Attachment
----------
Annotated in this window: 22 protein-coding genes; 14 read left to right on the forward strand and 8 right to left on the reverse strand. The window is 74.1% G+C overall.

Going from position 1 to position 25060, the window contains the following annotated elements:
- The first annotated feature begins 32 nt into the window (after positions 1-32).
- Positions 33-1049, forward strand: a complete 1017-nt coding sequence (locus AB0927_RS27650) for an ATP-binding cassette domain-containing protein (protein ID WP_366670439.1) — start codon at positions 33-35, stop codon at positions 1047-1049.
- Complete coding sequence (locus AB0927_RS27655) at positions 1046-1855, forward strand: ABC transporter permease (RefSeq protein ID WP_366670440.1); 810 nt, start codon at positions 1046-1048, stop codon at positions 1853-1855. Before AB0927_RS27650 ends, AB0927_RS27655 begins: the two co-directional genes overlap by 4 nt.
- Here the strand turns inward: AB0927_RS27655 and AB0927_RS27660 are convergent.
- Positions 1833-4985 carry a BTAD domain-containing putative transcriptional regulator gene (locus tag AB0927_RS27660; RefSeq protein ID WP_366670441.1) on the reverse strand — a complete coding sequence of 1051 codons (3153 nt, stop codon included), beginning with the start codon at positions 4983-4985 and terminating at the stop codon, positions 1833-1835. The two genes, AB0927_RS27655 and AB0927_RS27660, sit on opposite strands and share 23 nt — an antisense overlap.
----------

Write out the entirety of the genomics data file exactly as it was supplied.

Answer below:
Annotated in this window: 22 protein-coding genes; 14 read left to right on the forward strand and 8 right to left on the reverse strand. The window is 74.1% G+C overall.

Going from position 1 to position 25060, the window contains the following annotated elements:
- The first annotated feature begins 32 nt into the window (after positions 1-32).
- Positions 33-1049, forward strand: a complete 1017-nt coding sequence (locus AB0927_RS27650) for an ATP-binding cassette domain-containing protein (protein ID WP_366670439.1) — start codon at positions 33-35, stop codon at positions 1047-1049.
- Complete coding sequence (locus AB0927_RS27655) at positions 1046-1855, forward strand: ABC transporter permease (RefSeq protein ID WP_366670440.1); 810 nt, start codon at positions 1046-1048, stop codon at positions 1853-1855. Before AB0927_RS27650 ends, AB0927_RS27655 begins: the two co-directional genes overlap by 4 nt.
- Here the strand turns inward: AB0927_RS27655 and AB0927_RS27660 are convergent.
- Positions 1833-4985 carry a BTAD domain-containing putative transcriptional regulator gene (locus tag AB0927_RS27660; RefSeq protein ID WP_366670441.1) on the reverse strand — a complete coding sequence of 1051 codons (3153 nt, stop codon included), beginning with the start codon at positions 4983-4985 and terminating at the stop codon, positions 1833-1835. The two genes, AB0927_RS27655 and AB0927_RS27660, sit on opposite strands and share 23 nt — an antisense overlap.